Michael Cohen

Michael Cohen Acknowledges His Own Lies While Calling Out Trump's

"I can only warn you that the people who follow Trump as I did, blindly, are going to suffer the same consequences that I did."


Michael Cohen

"I am not protecting Mr. Trump anymore."

That was how Michael Cohen, former attorney for President Donald Trump, responded to repeated observations Wednesday from Republicans on the House Oversight Committee that Cohen was about to go to jail for lying to Congress.

Cohen spent the day taking questions (and listening to speeches) from Republicans and Democrats about his role in secretly paying porn star Stephanie Clifford, a.k.a. Stormy Daniels, to keep silent about sexual encounters with Trump. The payments were meant to protect Trump's election chances in 2016. Cohen also attempted to explain what he knew about negotiations between Trump World and Russian officials as the president sought to build a Trump hotel in Moscow; and what he might have known about attempts by Russian officials to meddle in the 2016 election.

The release last night of Cohen's opening statement set the stage for today's show, and that's not entirely a metaphor—much of what happened today was a performance from everybody involved.

In his testimony, Cohen declared that Trump was a conman, a cheat, and a racist. Cohen also provided a copy of a check signed by Trump after he'd taken office that Cohen says was part of the payment for Daniels' silence.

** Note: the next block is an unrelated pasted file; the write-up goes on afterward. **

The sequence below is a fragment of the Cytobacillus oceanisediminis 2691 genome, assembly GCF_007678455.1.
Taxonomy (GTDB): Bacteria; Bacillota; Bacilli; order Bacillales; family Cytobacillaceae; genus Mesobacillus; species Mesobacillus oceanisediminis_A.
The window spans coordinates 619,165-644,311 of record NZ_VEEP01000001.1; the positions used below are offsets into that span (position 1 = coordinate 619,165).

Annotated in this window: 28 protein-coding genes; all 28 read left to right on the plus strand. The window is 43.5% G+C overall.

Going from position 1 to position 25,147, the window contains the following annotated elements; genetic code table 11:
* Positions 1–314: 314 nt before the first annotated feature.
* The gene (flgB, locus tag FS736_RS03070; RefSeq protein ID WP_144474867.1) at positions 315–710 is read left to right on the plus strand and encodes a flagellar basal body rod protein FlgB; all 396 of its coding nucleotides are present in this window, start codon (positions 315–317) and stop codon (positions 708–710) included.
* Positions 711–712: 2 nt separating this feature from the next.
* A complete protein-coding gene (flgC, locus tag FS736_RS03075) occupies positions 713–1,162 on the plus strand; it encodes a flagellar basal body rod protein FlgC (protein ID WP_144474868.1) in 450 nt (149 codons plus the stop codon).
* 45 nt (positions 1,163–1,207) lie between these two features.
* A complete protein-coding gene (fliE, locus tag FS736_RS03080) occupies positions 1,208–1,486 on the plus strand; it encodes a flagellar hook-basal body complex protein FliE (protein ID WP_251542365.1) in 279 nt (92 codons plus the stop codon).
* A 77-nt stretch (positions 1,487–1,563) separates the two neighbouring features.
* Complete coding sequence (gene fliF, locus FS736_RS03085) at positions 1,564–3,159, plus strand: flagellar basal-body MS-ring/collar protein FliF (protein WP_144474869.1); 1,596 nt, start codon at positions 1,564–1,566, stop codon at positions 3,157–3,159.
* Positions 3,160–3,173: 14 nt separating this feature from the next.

The former attorney, who was disbarred this week, also testified that Trump knew throughout the campaign about ongoing hotel negotiations with Moscow and that he lied about it. "There was nothing that happened that did not go through Trump," Cohen said.

Cohen claims that statement applies to his previous lies to Congress. While conceding that Trump didn't directly order him to lie, Cohen claimed that Trump essentially establishes a "party line" that his staff are expected to comply with. He also said White House lawyers saw and edited his previous testimony to Congress.

Cohen, who served Trump for a decade as his lawyer, will soon begin serving three years in federal prison for eight counts of tax evasion and election fraud. The election fraud charge resulted from his role in directing payments from Trump to Daniels. He was also sentenced to two months in jail for lying to Congress in his previous testimony.

Most Republicans on the committee spent much of their time today attacking Cohen's credibility and questioning why someone who had been convicted of lying to Congress had been invited to testify again. He previously told Congress that Trump and his associates had stopped negotiating with representatives of the Russian government to build a hotel in Moscow prior to the 2016 primaries. Those talks actually continued on through the summer of 2016. In response, Cohen—and Democrats on the committee—pointed out that Cohen was tring to protect Trump.

Republican skepticism is understandable. Cohen lied in his first appearance while claiming to tell the truth. What's to say he wasn't lying again today? Several representatives also made it clear they saw Cohen's testimony on Wednesday as another means of profiting off his relationship with Trump. When asked, Cohen declined to say that he would refuse future opportunities to sell book or film rights.